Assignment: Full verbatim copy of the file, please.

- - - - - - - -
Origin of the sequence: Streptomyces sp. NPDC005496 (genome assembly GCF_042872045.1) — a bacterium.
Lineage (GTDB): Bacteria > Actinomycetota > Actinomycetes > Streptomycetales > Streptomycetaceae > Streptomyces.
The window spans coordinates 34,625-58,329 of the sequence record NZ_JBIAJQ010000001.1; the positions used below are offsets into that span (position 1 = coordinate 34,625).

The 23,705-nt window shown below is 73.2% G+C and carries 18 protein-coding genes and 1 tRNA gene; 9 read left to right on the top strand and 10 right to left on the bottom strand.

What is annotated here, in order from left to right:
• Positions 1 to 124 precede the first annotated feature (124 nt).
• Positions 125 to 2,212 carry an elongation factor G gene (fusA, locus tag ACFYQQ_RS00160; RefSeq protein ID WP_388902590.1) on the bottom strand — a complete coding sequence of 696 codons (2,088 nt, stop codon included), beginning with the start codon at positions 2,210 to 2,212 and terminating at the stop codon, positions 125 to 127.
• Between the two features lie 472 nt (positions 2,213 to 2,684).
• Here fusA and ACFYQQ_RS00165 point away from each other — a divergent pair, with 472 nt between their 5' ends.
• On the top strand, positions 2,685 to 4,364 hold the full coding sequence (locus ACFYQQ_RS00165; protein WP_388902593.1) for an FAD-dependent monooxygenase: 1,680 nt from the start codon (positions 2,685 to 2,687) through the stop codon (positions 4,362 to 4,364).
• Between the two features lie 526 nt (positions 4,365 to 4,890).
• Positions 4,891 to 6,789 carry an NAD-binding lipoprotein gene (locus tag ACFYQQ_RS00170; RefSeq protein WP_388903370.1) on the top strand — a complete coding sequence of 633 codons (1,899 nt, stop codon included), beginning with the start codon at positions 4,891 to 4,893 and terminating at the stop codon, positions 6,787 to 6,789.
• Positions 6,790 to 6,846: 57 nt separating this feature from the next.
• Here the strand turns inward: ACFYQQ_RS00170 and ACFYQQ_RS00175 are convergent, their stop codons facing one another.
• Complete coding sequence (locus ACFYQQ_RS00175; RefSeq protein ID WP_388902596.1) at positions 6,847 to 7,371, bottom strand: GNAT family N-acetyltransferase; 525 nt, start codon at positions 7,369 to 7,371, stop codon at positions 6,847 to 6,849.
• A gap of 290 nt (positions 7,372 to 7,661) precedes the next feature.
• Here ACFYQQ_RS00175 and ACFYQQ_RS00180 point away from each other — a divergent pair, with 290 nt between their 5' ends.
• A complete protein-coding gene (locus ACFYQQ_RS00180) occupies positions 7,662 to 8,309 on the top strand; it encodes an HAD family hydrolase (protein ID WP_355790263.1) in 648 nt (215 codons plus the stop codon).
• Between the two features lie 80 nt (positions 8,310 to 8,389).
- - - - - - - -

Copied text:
Origin of the sequence: Streptomyces sp. NPDC005496 (genome assembly GCF_042872045.1) — a bacterium.
Lineage (GTDB): Bacteria > Actinomycetota > Actinomycetes > Streptomycetales > Streptomycetaceae > Streptomyces.
The window spans coordinates 34,625-58,329 of the sequence record NZ_JBIAJQ010000001.1; the positions used below are offsets into that span (position 1 = coordinate 34,625).

The 23,705-nt window shown below is 73.2% G+C and carries 18 protein-coding genes and 1 tRNA gene; 9 read left to right on the top strand and 10 right to left on the bottom strand.

What is annotated here, in order from left to right:
• Positions 1 to 124 precede the first annotated feature (124 nt).
• Positions 125 to 2,212 carry an elongation factor G gene (fusA, locus tag ACFYQQ_RS00160; RefSeq protein ID WP_388902590.1) on the bottom strand — a complete coding sequence of 696 codons (2,088 nt, stop codon included), beginning with the start codon at positions 2,210 to 2,212 and terminating at the stop codon, positions 125 to 127.
• Between the two features lie 472 nt (positions 2,213 to 2,684).
• Here fusA and ACFYQQ_RS00165 point away from each other — a divergent pair, with 472 nt between their 5' ends.
• On the top strand, positions 2,685 to 4,364 hold the full coding sequence (locus ACFYQQ_RS00165; protein WP_388902593.1) for an FAD-dependent monooxygenase: 1,680 nt from the start codon (positions 2,685 to 2,687) through the stop codon (positions 4,362 to 4,364).
• Between the two features lie 526 nt (positions 4,365 to 4,890).
• Positions 4,891 to 6,789 carry an NAD-binding lipoprotein gene (locus tag ACFYQQ_RS00170; RefSeq protein WP_388903370.1) on the top strand — a complete coding sequence of 633 codons (1,899 nt, stop codon included), beginning with the start codon at positions 4,891 to 4,893 and terminating at the stop codon, positions 6,787 to 6,789.
• Positions 6,790 to 6,846: 57 nt separating this feature from the next.
• Here the strand turns inward: ACFYQQ_RS00170 and ACFYQQ_RS00175 are convergent, their stop codons facing one another.
• Complete coding sequence (locus ACFYQQ_RS00175; RefSeq protein ID WP_388902596.1) at positions 6,847 to 7,371, bottom strand: GNAT family N-acetyltransferase; 525 nt, start codon at positions 7,369 to 7,371, stop codon at positions 6,847 to 6,849.
• A gap of 290 nt (positions 7,372 to 7,661) precedes the next feature.
• Here ACFYQQ_RS00175 and ACFYQQ_RS00180 point away from each other — a divergent pair, with 290 nt between their 5' ends.
• A complete protein-coding gene (locus ACFYQQ_RS00180) occupies positions 7,662 to 8,309 on the top strand; it encodes an HAD family hydrolase (protein ID WP_355790263.1) in 648 nt (215 codons plus the stop codon).
• Between the two features lie 80 nt (positions 8,310 to 8,389).